Valuing life insurance products with the Option Interpolation Model (OIM). Life insurance products are often characterized by embedded options and guarantees. The value of these options and guarantees depends heavily on the prevailing economic conditions. Examples are the interest rate in case of profit-sharing options or the return on investments in case of Unit-Linked products with a return guarantee. The value of embedded options and guarantees is an integral part of the market value of insurance liabilities. A correct and consistent valuation is therefore essential. Not only from the perspective of good risk management, but also for internal and supervisory reporting.

Own Risk and Solvency Assessment (ORSA)

Under Solvency II it is not sufficient to calculate the current market value of embedded options and guarantees only. Insurers are required, at least once a year, to generate projections of the development of the solvency ratio and the related risks within the Own Risk and Solvency Assessment (ORSA). The value of options and guarantees is a fundamental part of this prospective analysis, primarily due to the sensitivity of these products to future economic and market developments. Besides using a consistent valuation for the various Solvency II applications, it is also important to include the value of the options and guarantees consistently across other forward-looking applications of the insurer, such as Asset Liability Management (ALM) and ex-ante risk monitoring.

Steps to be taken

Ortec Finance Option Interpolation Model (OIM)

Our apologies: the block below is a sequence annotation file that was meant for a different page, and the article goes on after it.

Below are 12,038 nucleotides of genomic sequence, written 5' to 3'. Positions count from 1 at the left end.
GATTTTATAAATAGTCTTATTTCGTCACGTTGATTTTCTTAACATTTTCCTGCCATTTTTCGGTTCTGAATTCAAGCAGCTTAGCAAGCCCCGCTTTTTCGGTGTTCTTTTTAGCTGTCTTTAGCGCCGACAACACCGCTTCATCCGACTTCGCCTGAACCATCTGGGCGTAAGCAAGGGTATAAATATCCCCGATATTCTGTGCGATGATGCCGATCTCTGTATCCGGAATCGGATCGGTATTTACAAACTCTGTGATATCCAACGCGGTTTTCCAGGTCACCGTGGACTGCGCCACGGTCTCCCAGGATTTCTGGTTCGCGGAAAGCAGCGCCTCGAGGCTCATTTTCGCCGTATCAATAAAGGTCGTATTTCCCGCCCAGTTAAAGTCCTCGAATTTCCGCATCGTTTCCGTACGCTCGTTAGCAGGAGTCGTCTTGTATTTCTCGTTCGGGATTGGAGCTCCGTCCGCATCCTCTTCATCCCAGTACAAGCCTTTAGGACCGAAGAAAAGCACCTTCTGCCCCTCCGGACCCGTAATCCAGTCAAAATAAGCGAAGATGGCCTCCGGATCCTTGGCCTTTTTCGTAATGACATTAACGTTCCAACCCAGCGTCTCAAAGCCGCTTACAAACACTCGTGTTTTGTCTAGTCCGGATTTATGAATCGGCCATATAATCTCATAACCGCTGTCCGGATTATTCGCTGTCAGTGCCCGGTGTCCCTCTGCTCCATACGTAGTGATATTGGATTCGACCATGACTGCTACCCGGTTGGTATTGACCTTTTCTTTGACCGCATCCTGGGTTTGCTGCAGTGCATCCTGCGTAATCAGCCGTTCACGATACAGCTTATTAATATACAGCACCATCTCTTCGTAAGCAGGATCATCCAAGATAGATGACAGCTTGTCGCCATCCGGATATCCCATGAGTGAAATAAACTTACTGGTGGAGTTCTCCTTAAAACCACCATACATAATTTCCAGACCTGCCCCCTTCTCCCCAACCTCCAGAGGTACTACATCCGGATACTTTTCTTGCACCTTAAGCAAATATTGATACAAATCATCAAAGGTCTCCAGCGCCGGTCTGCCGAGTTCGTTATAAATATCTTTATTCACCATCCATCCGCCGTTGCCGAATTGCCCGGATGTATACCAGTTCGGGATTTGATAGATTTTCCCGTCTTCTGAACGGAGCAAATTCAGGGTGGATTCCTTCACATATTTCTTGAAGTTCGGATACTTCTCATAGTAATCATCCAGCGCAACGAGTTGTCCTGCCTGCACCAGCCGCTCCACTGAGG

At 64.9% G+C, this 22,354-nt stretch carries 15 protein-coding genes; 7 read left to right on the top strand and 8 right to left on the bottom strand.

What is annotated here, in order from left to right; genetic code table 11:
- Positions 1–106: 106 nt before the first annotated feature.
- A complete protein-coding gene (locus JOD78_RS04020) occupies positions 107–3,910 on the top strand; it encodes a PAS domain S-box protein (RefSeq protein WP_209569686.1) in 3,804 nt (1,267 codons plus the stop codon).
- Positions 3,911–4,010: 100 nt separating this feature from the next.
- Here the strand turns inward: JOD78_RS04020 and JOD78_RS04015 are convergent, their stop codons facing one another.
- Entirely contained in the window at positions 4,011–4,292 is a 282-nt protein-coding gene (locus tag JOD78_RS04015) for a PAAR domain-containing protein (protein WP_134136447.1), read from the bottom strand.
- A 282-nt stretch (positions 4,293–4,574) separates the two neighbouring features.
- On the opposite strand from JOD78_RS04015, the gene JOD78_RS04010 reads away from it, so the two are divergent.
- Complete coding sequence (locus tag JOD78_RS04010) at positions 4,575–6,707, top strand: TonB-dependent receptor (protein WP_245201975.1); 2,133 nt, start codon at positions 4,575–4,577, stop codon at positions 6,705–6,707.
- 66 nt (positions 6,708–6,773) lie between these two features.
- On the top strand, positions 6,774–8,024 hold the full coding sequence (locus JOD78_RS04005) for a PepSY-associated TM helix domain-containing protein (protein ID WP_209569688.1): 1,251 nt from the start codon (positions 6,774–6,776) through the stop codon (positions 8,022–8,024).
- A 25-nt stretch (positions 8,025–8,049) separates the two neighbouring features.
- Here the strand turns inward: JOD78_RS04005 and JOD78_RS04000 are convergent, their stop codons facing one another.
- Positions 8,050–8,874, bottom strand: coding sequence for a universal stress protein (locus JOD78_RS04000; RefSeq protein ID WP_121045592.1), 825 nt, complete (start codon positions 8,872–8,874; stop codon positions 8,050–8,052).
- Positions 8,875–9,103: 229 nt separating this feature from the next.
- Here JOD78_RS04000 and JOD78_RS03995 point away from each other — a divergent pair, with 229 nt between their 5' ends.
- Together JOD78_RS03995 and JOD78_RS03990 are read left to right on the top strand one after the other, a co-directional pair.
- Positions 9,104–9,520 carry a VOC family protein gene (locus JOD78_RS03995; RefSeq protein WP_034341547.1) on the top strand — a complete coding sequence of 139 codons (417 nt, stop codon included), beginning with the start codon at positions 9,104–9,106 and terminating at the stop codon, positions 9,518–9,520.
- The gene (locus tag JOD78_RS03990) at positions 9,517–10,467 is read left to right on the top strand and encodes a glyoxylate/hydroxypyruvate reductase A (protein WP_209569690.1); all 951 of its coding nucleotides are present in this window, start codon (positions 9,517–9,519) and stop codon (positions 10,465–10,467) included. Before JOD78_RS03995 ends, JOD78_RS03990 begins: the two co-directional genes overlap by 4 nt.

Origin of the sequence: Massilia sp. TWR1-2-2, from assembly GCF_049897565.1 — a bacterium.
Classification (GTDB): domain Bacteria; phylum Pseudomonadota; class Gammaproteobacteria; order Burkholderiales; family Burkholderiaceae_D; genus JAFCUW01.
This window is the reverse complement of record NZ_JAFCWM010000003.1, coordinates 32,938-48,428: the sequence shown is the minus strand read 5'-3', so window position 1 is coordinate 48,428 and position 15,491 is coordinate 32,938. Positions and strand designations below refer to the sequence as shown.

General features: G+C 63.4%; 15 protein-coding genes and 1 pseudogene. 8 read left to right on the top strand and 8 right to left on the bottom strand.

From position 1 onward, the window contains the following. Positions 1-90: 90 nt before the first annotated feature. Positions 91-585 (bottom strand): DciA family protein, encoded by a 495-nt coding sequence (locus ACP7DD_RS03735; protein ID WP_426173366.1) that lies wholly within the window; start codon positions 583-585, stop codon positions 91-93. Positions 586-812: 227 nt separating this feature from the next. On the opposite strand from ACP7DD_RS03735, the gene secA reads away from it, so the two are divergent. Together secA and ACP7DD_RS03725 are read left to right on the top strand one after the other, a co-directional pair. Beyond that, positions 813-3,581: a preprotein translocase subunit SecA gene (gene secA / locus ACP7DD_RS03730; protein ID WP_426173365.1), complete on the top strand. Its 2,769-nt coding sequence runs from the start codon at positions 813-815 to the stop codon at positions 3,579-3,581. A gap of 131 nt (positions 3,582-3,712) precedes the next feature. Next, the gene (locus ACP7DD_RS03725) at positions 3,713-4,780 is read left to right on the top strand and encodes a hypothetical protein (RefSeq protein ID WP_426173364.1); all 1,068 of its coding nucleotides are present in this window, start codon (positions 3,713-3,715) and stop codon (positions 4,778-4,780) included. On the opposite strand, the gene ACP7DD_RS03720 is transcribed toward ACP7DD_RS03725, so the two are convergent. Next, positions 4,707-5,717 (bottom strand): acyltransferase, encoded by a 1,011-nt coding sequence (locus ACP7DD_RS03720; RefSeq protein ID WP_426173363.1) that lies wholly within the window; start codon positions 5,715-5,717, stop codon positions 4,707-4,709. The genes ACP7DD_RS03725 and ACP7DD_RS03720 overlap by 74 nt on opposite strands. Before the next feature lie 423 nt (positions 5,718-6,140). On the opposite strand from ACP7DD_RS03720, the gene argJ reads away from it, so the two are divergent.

In practice, determining the current market value of the options and guarantees is usually not a problem. But calculating this value in forward-looking ORSA, ALM, and monitoring applications is computationally very challenging as one needs to assess the option value for each year in each scenario. The most commonly-applied solution is to use an approximating function. A well-known example of such a technique is Least Squares Monte Carlo (LSMC). At Ortec Finance however, we favor an alternative approach, which we call the Option Interpolation Model (OIM).

Step 4: Use the OIM for density forecasts

The OIM process involves four steps:


  1. Specify the (economic and/or non-economic) risk drivers of the option or guarantee at hand
  2. Obtain option values from the embedded value system based on pre-sampled risk driver values
  3. Calibrate and validate the function
  4. Use the OIM in forward-looking projections

Difference between LSMC and OIM methods

The main difference between LSMC and OIM is that LSMC is based on a large number of inaccurate option values, whereas OIM works with a much smaller number of true or accurate values. By making a smart selection from the possible future values for the relevant risk drivers, one avoids having to perform many thousands of valuations. We have developed advanced techniques to select the risk driver values to be used in the process. In the end this makes it possible to determine an accurate and consistent value for the options and guarantees for all reporting applications.

Key takeaways from the Option Interpolation Model:

  • Consistency between internal valuation tools used for reporting and the ORSA, ALM and monitoring projections
  • Easy to calibrate and superior replication of sensitivities of liabilities, even in the tails
  • Excellent performance even with a large number of stochastic scenarios

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